When it comes to sleepwear – there seems to be a lot on the market claiming to solve all my baby sleep issues. Frankly, it isn’t all a bunch of boohockey (props to anyone who knew that word from “Friends”). Safe sleepwear is important for young children, specifically the safe part.
But I find all the swaddles, sleep sacks and magic suits do more than just keep our kids warm at night – they offer a sense of routine, comfort, and for my kid’s – keeps their legs from getting stuck between crib slats during a tossy-turny night, and keeps their ability to climb out of the crib in the middle of the night… low.
From infancy, we used swaddles with our children. We grew into magic sleepsuits and sleep sacks. A quick rundown of some of the options you should consider:
A Secure Sleep Sack or Swaddles
There different sleep-wearing mechanisms you can/should consider for different stages of your baby’s life.
First, there is the original swaddle situation. You’ll learn how to swaddle, if you don’t know already, at your newborn classes or from the nurses at the hospital. There are also plenty of YouTube videos if you forget or need some more explicit direction on strategies to keep those little hands from escape the cocoon. For swaddles, there are both muslin blankets and more stiff cotton blankets. For newborns, I find the cotton, stiff blankets (like the ones at the hospital) are best at keeping your baby wrapped tightly.
The More Useful Swaddles
Then come the super-duper inventive and helpful velcro swaddles. Once my babes could fit into these wraps, I tossed aside every other muslin and regular cotton swaddle I had and strictly used only swaddles with velcro. We even had a few to make sure no one was left without this tool due to a laundry load.
The velcro swaddle is just genius, helpful, easy, and works fast.
The secondary velcro swaddle is the option that allows your child to have both their hands free (but still feel wrapped and secure at the body) or to be used as a traditional swaddle. I really like this product a lot for the transitional stage of weaning out of the swaddle, but also found I could basically do the same thing with my original velcro swaddles by just using the product lower on my baby’s torso.
The Sleep Sack
The sleep sack is the sleeping apparatus I find the most useful for the long term. We started using sleep sacks with my second child at just 3 months, and we still use them for my toddler to this day (yes they sell them in huge toddler sizes).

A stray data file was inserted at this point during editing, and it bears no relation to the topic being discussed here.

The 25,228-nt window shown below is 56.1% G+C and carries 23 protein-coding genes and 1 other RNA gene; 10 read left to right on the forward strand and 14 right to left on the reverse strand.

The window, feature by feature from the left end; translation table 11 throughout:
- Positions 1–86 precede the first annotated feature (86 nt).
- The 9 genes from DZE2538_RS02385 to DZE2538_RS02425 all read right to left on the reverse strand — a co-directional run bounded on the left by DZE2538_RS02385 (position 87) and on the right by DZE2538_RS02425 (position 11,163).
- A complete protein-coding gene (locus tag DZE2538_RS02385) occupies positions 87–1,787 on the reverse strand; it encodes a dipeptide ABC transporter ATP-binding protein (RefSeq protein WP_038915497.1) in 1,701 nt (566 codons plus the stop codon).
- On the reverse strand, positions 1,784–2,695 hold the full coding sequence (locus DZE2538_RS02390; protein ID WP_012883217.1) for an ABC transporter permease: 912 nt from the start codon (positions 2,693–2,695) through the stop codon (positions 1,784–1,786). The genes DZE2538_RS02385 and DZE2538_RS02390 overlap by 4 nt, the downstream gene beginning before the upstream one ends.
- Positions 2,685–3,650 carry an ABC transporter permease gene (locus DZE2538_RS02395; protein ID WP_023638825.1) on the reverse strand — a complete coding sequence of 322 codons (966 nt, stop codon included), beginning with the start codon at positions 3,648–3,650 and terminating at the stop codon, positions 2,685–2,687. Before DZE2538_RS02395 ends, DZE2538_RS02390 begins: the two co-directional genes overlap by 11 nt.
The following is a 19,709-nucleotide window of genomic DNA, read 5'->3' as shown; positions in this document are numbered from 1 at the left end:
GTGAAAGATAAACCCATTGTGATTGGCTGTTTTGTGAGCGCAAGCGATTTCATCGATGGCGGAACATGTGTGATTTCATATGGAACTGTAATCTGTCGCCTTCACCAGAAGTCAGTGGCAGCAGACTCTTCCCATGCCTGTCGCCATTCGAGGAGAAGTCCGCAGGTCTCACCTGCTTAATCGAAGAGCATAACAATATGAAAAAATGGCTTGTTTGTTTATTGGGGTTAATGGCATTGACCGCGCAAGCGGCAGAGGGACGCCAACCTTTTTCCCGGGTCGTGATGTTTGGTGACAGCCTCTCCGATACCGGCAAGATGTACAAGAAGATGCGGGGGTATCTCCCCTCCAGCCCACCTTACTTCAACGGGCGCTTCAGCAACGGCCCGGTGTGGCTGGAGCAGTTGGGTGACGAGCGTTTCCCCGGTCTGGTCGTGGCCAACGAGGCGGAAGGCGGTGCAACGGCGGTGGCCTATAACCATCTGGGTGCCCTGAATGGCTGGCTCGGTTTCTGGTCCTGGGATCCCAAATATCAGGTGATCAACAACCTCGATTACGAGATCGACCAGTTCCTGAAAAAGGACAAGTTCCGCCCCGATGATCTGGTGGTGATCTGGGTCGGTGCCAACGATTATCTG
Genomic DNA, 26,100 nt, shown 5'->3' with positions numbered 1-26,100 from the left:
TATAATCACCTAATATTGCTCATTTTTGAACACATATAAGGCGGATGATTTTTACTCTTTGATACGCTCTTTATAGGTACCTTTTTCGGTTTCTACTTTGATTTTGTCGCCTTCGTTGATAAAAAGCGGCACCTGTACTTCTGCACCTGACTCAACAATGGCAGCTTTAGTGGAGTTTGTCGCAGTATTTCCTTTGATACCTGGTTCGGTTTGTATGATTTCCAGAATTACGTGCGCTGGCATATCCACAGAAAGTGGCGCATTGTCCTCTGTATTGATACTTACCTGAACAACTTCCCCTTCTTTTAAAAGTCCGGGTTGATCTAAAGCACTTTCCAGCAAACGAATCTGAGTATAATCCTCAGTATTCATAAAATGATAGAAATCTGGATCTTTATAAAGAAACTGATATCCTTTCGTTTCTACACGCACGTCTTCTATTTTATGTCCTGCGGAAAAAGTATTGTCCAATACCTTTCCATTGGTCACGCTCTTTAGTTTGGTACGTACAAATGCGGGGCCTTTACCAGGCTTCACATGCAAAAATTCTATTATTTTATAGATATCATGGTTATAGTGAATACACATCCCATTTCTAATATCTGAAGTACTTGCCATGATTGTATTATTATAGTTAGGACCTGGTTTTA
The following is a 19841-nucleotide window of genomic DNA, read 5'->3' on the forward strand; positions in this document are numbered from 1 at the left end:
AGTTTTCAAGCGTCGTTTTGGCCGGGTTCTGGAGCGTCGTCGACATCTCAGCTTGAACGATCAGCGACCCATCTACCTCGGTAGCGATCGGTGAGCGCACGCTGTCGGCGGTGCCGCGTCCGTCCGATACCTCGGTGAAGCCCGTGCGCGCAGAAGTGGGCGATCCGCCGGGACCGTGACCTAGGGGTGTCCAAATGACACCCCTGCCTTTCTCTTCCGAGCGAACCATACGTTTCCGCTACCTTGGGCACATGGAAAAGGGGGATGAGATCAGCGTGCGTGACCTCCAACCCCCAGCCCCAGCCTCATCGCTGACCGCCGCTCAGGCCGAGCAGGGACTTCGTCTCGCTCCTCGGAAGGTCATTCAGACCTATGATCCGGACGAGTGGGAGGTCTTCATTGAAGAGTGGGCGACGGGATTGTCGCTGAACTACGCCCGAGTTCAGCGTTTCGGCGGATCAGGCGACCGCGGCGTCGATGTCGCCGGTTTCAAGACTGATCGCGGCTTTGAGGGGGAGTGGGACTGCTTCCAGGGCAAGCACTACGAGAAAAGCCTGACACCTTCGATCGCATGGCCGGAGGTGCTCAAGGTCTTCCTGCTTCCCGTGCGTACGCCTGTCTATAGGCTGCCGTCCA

Why? Sleep sacks are sleep options for keeping baby warm at night as loose blankets or clothing is not safe for little ones. The reason we still use a sleep sack for my toddler, even though his crib is now full of favorite stuffed animals and cozy blankets is… well… it prevents him from escaping his crib. And I am all for keeping him there during sleep time. Sleep sacks also prevent my kids from accidentally getting their legs stuck between the crib slats while sleeping.
Lastly, there are the ‘creative’ sleep wearing solutions like the Baby Merlin’s Magic Sleep Suit, the Nested Bean Zen sack, and the Zipadee Swaddle Transition Suits.
Honestly, I can’t totally vouch for any of these though I know plenty of other people who swear by each of them specifically for different reasons. We have both the Merlin’s Magic Sleep Suit (“banana astronaut baby suit”) and the swaddle transition suits – but – really my firstborn was a horrible sleeper until we did some serious sleep training and my second one was a great sleeper (with some different sleep practices in place). I can’t say either of these products did much or didn’t do much – every baby is so different it is really hard to tell and truthfully, I think it comes down to both personality and sleeps training or independent sleep practices implemented early on in their life. HOWEVER, some people really swear by the Magic Suit so if you are having a hard time, give it a try! We sure did!!
We find that utilizing sleep sacks for the long-haul has given our children a sense of bedtime routine and ‘creature comfort’. Bath, teeth pushing, pajamas and sleep sacks for book time.
Even on the warm nights, they wear light jammies with a cozy sleep sack. In the morning it can even be difficult to convince either of them to come out of their warm cocoons!